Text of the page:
When thinking about the ways in which God leads His people, R. Kent Hughes said, “God can use unhappy, perplexing failures to bring fresh purpose and direction to our lives… Even when we are at fault, God will use our failures to bring greater blessing… God will lead us according to his own perfect plan for our lives and ministries. We must be careful not to box God in by our prior experience. The most important thing by far is our attitude… We need to yield to his caring hand.”
Tolerance has become a buzz word in the twenty-first century. In a study prepared by Probe Ministries International, Scott Scruggs wrote, “In response to a survey concerning beliefs about God, a sixteen-year-old girl replied, ‘In my mind, the only people who are wrong are the people who will not accept different beliefs as being, well, acceptable.’ This girl believed that the only real sin is to not accept or tolerate other people’s beliefs.” If tolerance is respecting someone’s beliefs, does that mean that we are being intolerant if we attempt to convince someone to be a Christian? Does the Bible teach us to be intolerant?
Today, people are constantly saying things like this: “That may be true for you, but it’s not true for me.” In postmodern society, God has been removed as the foundation for morality, human dignity and truth. People in a postmodern society determine/create truth that promotes their agenda. There is no right or wrong—true or false. They do not have any moral absolutes; rather, postmodernists believe that all different perspectives should be celebrated. With this kind of worldview, how can we communicate the truth of God’s Word to them?
We have come to the fourteenth message in this series—TRUTH: Relative or Relevant. Today we ask, “How can the Bible really be the inspired Word of God?” The Bible says, “All Scripture is breathed out by God and profitable for teaching, for reproof, for correction, and for training in righteousness, that the man of God may be complete, equipped for every good work.” You see, the Bible is a human book that people wrote, edited and crafted; and at the same time, it is a divine book that God spoke, shaped, and inspired.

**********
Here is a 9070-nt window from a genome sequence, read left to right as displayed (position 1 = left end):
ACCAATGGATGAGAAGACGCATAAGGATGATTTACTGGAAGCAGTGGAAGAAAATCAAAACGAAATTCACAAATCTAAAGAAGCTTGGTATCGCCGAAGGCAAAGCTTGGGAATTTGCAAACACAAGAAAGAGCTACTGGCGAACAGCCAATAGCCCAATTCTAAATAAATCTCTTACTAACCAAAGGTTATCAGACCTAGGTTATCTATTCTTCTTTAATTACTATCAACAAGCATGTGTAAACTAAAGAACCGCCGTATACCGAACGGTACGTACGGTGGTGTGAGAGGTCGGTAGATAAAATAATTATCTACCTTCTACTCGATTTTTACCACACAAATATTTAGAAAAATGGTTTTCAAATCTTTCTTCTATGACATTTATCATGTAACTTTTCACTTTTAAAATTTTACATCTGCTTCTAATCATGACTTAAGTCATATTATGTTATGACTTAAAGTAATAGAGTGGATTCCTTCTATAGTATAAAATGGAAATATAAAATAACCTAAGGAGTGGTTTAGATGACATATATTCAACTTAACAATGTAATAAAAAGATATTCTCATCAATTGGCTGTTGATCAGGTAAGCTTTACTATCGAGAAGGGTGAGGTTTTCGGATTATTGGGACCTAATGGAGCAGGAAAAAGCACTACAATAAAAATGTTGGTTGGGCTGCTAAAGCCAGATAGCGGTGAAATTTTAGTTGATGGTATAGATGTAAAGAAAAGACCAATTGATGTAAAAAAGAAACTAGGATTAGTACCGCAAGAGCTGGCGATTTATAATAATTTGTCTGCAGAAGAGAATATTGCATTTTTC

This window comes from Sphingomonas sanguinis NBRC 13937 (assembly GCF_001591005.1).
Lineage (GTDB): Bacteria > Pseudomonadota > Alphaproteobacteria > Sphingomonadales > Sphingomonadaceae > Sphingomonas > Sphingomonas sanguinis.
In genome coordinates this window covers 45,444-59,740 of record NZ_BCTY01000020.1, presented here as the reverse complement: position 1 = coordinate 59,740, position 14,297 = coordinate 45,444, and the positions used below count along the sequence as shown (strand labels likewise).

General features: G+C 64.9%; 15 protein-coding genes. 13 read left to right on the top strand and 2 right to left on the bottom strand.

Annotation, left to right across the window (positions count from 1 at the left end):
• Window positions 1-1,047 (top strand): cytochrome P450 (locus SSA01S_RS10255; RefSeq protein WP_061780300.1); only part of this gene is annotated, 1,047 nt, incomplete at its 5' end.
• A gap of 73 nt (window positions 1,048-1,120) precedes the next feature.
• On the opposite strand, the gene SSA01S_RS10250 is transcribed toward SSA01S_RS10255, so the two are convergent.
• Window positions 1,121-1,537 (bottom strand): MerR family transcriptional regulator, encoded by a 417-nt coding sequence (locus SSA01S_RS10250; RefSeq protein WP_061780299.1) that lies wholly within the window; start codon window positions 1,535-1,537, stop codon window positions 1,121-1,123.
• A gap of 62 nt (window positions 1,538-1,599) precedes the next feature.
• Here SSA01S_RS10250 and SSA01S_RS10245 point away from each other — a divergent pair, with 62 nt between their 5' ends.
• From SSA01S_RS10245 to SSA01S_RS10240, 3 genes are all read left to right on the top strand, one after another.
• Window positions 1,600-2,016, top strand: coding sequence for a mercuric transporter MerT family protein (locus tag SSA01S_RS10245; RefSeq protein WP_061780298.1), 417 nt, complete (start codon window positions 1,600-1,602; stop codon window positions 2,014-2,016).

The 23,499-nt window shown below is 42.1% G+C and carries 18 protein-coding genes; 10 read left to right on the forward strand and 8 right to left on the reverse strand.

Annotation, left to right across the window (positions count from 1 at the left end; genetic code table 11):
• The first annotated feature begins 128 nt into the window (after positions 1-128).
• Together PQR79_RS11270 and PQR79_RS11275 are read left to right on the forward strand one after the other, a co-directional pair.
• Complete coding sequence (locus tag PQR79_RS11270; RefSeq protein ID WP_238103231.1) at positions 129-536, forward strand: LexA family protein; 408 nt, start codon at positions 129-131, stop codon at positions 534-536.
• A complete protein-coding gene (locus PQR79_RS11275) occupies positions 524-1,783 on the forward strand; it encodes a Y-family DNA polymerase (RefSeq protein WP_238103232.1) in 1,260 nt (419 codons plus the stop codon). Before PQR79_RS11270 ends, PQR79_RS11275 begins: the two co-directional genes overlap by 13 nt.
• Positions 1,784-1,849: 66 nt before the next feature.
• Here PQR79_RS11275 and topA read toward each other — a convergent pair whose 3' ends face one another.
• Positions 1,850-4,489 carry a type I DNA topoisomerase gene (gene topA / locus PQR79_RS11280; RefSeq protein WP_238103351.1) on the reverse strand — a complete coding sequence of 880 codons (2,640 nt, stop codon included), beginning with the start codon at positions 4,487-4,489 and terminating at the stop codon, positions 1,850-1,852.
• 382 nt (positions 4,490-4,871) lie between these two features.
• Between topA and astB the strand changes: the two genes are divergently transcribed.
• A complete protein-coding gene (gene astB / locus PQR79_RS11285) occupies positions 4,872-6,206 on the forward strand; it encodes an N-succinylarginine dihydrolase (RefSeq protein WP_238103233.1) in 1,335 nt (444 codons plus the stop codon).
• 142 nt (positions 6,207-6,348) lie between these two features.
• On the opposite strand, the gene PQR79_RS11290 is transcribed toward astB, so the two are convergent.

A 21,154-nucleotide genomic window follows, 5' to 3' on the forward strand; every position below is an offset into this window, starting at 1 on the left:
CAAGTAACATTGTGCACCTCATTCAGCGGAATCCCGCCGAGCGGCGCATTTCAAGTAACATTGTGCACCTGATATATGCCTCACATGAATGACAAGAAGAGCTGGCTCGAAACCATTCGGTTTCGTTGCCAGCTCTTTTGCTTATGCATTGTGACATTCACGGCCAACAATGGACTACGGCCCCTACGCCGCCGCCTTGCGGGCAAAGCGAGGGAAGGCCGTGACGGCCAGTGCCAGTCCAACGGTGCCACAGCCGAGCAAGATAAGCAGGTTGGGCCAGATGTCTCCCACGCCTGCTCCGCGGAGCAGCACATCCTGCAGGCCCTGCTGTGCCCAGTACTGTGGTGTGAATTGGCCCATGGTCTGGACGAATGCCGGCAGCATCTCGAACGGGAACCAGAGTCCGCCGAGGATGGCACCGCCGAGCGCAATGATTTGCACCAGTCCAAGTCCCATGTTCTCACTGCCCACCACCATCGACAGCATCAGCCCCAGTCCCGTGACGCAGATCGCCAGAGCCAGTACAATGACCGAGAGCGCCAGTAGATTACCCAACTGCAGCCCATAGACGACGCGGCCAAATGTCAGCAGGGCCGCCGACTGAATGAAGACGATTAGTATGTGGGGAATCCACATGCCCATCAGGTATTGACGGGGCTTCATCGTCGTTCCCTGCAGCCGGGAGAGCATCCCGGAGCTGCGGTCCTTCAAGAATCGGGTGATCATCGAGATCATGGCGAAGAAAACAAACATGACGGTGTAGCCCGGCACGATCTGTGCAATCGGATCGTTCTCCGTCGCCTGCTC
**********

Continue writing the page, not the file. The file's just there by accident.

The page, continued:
Can a person actually trust the Bible? In the face of this question, most scholars—both secular and Christian—after having looked at the historical and literary evidence, agree that the Gospels, along with the rest of the New Testament, are “the best-attested documents in antiquity.” But many people in our society today think that it is ludicrous for a modern, educated person to consider the Bible legitimate. In this message, we will explore the historicity of these ancient documents to consider just how legitimate it is to trust the Bible.
What if there is only one way that leads to God? What if all the other religions in the world are leading people down a path to eternal destruction? What if Jesus is exactly who/what He says He is—the Way, the Truth and the Life? It is true that each of us has the right to believe what we want—but let me say again that we can be sincere about our beliefs and still be sincerely wrong. The culture says, “What is true for you isn’t necessarily true for me.” This brings us back to our original question, “Is TRUTH relative?” Do we determine what truth is, or is truth absolute?
For many years, attempts have been made to disprove the historicity of the man called Jesus of Nazareth—His virgin birth, His sinless life, His gruesome death and His miraculous resurrection. The foundation of the Christian religion is based upon WHO He is, as much as WHAT He taught; so opponents of Christianity have spent countless hours attempting to discredit the claims of Christ followers and bring into disrepute the One we worship as the Messiah—Jesus Christ of Nazareth. What proof do we have for the resurrection of Jesus?